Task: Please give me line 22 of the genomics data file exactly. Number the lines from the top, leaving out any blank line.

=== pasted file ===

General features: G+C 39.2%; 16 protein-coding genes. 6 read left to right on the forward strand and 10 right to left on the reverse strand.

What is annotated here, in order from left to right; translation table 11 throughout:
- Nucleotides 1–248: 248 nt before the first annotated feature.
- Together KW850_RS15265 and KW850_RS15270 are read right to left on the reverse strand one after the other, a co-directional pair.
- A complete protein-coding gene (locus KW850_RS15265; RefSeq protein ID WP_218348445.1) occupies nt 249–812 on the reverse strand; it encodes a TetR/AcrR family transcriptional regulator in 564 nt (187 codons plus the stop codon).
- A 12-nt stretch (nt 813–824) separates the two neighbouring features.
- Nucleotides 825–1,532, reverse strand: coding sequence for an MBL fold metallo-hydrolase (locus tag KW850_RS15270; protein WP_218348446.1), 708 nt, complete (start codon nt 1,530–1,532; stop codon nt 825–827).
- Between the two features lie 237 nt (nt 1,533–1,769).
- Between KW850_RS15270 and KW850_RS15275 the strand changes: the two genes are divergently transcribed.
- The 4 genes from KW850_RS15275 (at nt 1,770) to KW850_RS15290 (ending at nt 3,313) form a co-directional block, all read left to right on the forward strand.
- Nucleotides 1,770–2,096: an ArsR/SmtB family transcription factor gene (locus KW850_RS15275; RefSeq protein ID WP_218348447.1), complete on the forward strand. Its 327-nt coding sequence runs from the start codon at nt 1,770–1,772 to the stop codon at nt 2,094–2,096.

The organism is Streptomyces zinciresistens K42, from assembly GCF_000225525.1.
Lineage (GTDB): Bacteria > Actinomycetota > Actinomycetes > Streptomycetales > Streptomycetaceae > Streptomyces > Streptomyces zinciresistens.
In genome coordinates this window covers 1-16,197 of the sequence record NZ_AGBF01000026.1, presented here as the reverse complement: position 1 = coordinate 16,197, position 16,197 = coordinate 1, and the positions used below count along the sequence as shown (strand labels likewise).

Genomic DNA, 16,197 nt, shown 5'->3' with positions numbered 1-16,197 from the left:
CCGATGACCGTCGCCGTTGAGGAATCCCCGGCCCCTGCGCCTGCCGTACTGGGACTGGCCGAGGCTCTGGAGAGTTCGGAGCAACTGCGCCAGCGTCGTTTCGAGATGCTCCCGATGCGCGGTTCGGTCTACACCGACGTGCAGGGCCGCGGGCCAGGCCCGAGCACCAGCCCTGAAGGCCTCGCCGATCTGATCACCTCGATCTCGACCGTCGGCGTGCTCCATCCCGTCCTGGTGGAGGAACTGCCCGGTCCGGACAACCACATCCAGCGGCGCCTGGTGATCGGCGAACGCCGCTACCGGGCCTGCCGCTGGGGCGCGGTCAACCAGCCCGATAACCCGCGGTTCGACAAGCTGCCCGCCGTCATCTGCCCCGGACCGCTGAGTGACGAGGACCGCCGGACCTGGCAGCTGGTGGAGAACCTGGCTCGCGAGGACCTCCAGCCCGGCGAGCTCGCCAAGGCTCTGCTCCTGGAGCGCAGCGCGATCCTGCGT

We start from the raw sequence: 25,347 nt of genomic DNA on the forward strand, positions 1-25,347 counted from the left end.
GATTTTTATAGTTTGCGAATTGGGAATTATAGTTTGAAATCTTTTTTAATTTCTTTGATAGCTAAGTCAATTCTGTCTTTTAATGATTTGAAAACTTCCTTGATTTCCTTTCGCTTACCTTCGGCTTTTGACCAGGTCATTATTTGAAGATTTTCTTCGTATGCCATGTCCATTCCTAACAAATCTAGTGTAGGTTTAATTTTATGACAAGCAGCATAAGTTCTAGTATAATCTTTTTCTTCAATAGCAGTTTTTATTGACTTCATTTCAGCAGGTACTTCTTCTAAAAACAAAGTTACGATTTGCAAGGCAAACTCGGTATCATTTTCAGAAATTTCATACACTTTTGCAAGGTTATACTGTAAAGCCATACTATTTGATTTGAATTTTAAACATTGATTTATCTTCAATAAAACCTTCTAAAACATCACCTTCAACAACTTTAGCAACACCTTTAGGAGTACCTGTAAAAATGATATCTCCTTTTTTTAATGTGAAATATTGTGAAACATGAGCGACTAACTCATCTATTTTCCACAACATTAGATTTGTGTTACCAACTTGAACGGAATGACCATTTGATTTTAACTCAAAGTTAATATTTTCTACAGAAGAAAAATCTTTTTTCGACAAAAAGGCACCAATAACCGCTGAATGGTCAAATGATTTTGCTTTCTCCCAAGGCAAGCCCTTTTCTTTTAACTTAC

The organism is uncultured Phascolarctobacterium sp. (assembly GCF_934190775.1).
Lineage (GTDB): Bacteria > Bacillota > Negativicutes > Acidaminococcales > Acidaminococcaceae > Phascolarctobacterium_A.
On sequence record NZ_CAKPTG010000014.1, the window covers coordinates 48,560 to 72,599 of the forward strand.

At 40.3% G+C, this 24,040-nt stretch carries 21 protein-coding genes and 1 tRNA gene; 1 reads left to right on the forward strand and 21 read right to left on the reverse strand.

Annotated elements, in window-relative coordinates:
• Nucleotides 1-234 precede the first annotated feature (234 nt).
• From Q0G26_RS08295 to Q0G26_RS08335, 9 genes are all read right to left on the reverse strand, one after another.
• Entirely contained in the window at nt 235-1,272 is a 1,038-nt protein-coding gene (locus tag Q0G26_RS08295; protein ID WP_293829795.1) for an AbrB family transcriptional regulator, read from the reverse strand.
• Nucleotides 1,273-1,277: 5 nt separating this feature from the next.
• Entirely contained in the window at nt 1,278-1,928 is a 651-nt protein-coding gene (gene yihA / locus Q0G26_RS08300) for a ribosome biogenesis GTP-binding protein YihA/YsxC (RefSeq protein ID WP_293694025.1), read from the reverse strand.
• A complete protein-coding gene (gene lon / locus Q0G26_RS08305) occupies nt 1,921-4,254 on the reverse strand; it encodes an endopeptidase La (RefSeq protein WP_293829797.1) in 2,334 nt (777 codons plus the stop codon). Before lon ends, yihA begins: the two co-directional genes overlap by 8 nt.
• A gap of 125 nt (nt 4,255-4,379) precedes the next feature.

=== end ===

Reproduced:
At 40.3% G+C, this 24,040-nt stretch carries 21 protein-coding genes and 1 tRNA gene; 1 reads left to right on the forward strand and 21 read right to left on the reverse strand.